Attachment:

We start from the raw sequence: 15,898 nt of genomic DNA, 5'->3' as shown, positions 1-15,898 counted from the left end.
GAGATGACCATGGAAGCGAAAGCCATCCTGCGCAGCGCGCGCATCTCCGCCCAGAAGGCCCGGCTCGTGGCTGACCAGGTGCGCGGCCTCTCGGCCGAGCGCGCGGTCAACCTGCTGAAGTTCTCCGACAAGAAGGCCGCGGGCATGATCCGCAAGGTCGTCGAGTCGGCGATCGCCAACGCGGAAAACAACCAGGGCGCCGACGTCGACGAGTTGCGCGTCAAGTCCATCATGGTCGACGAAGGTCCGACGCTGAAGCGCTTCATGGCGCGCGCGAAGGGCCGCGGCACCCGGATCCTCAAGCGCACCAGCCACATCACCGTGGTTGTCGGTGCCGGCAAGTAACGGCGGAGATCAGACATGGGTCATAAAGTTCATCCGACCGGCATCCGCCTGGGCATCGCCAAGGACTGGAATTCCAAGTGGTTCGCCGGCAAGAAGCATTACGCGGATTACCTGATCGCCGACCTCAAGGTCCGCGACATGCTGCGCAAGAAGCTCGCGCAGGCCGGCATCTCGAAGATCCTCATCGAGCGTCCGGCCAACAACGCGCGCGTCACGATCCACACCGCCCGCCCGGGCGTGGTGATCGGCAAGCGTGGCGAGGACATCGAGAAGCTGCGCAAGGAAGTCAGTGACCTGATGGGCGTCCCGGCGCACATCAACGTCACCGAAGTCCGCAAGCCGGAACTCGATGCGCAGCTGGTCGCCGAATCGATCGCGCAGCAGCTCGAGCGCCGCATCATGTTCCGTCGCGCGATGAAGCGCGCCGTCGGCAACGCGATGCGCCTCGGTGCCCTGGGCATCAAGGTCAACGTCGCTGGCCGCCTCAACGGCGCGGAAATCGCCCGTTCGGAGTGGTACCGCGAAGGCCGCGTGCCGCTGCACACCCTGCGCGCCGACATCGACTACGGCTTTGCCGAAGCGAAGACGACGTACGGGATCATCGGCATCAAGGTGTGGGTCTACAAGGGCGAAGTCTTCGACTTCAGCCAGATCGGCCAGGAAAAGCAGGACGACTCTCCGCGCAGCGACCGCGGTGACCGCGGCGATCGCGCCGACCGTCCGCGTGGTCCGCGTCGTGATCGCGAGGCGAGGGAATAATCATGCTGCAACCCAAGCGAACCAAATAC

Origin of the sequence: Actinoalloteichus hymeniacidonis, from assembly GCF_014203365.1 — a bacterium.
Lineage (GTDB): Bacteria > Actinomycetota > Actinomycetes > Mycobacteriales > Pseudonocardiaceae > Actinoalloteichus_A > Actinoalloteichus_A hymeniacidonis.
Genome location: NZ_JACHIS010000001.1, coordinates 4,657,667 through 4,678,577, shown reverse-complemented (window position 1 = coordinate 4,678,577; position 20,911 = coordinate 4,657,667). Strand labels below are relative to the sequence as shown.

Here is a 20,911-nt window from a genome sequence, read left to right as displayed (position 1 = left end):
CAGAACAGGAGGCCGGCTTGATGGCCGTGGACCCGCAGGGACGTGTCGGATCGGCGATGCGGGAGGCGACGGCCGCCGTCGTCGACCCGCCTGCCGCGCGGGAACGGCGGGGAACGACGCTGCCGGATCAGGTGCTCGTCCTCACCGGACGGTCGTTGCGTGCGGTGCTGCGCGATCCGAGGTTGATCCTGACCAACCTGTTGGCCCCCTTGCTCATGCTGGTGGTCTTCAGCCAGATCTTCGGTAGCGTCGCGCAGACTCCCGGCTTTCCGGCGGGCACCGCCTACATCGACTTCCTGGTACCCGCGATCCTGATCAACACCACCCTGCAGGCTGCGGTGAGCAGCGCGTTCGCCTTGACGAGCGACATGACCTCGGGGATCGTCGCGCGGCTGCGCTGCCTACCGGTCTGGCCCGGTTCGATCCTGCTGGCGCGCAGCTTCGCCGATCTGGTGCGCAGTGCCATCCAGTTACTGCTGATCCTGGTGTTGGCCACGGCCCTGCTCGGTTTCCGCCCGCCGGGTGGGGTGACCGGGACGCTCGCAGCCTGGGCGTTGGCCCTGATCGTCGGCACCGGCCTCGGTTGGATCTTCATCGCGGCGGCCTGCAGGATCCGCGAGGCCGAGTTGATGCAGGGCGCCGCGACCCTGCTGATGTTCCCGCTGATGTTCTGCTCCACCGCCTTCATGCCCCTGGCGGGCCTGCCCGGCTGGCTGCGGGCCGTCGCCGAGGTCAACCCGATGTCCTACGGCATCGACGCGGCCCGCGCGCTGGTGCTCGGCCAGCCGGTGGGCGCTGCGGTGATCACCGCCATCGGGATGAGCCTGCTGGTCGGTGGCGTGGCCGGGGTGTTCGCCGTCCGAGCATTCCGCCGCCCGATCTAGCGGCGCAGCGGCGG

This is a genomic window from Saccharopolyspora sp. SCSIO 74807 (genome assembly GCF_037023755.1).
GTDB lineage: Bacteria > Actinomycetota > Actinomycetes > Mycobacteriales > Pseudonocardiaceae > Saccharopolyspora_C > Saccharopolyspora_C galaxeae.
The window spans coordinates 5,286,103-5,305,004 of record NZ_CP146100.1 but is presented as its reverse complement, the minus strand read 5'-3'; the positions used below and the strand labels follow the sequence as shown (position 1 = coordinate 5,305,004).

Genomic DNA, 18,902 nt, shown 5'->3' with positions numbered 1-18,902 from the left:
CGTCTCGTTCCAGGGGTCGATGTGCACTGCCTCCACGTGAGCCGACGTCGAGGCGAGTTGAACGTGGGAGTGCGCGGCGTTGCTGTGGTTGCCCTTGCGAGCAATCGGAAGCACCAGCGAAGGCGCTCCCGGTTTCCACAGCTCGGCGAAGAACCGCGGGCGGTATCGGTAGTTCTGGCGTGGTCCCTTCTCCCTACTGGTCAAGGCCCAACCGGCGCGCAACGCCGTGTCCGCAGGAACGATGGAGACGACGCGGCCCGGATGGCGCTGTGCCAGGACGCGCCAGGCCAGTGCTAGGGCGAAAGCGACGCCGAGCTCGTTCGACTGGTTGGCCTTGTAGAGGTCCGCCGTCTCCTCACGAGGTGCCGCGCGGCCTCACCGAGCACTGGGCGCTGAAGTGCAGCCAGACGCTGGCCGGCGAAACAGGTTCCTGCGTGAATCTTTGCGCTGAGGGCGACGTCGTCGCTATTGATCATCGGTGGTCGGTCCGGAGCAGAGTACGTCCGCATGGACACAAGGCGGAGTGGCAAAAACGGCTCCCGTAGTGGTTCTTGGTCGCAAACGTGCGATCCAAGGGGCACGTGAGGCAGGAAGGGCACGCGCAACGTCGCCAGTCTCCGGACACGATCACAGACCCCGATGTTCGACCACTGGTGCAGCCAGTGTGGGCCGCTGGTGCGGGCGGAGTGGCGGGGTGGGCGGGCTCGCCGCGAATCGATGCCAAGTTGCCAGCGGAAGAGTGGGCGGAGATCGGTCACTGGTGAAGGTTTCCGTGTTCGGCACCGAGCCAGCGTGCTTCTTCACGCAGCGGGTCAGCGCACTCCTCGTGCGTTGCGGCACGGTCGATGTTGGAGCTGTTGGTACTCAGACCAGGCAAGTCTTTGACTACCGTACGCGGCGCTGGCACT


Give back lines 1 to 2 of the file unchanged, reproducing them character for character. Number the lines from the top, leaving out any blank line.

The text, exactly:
We start from the raw sequence: 15,898 nt of genomic DNA, 5'->3' as shown, positions 1-15,898 counted from the left end.
GAGATGACCATGGAAGCGAAAGCCATCCTGCGCAGCGCGCGCATCTCCGCCCAGAAGGCCCGGCTCGTGGCTGACCAGGTGCGCGGCCTCTCGGCCGAGCGCGCGGTCAACCTGCTGAAGTTCTCCGACAAGAAGGCCGCGGGCATGATCCGCAAGGTCGTCGAGTCGGCGATCGCCAACGCGGAAAACAACCAGGGCGCCGACGTCGACGAGTTGCGCGTCAAGTCCATCATGGTCGACGAAGGTCCGACGCTGAAGCGCTTCATGGCGCGCGCGAAGGGCCGCGGCACCCGGATCCTCAAGCGCACCAGCCACATCACCGTGGTTGTCGGTGCCGGCAAGTAACGGCGGAGATCAGACATGGGTCATAAAGTTCATCCGACCGGCATCCGCCTGGGCATCGCCAAGGACTGGAATTCCAAGTGGTTCGCCGGCAAGAAGCATTACGCGGATTACCTGATCGCCGACCTCAAGGTCCGCGACATGCTGCGCAAGAAGCTCGCGCAGGCCGGCATCTCGAAGATCCTCATCGAGCGTCCGGCCAACAACGCGCGCGTCACGATCCACACCGCCCGCCCGGGCGTGGTGATCGGCAAGCGTGGCGAGGACATCGAGAAGCTGCGCAAGGAAGTCAGTGACCTGATGGGCGTCCCGGCGCACATCAACGTCACCGAAGTCCGCAAGCCGGAACTCGATGCGCAGCTGGTCGCCGAATCGATCGCGCAGCAGCTCGAGCGCCGCATCATGTTCCGTCGCGCGATGAAGCGCGCCGTCGGCAACGCGATGCGCCTCGGTGCCCTGGGCATCAAGGTCAACGTCGCTGGCCGCCTCAACGGCGCGGAAATCGCCCGTTCGGAGTGGTACCGCGAAGGCCGCGTGCCGCTGCACACCCTGCGCGCCGACATCGACTACGGCTTTGCCGAAGCGAAGACGACGTACGGGATCATCGGCATCAAGGTGTGGGTCTACAAGGGCGAAGTCTTCGACTTCAGCCAGATCGGCCAGGAAAAGCAGGACGACTCTCCGCGCAGCGACCGCGGTGACCGCGGCGATCGCGCCGACCGTCCGCGTGGTCCGCGTCGTGATCGCGAGGCGAGGGAATAATCATGCTGCAACCCAAGCGAACCAAATAC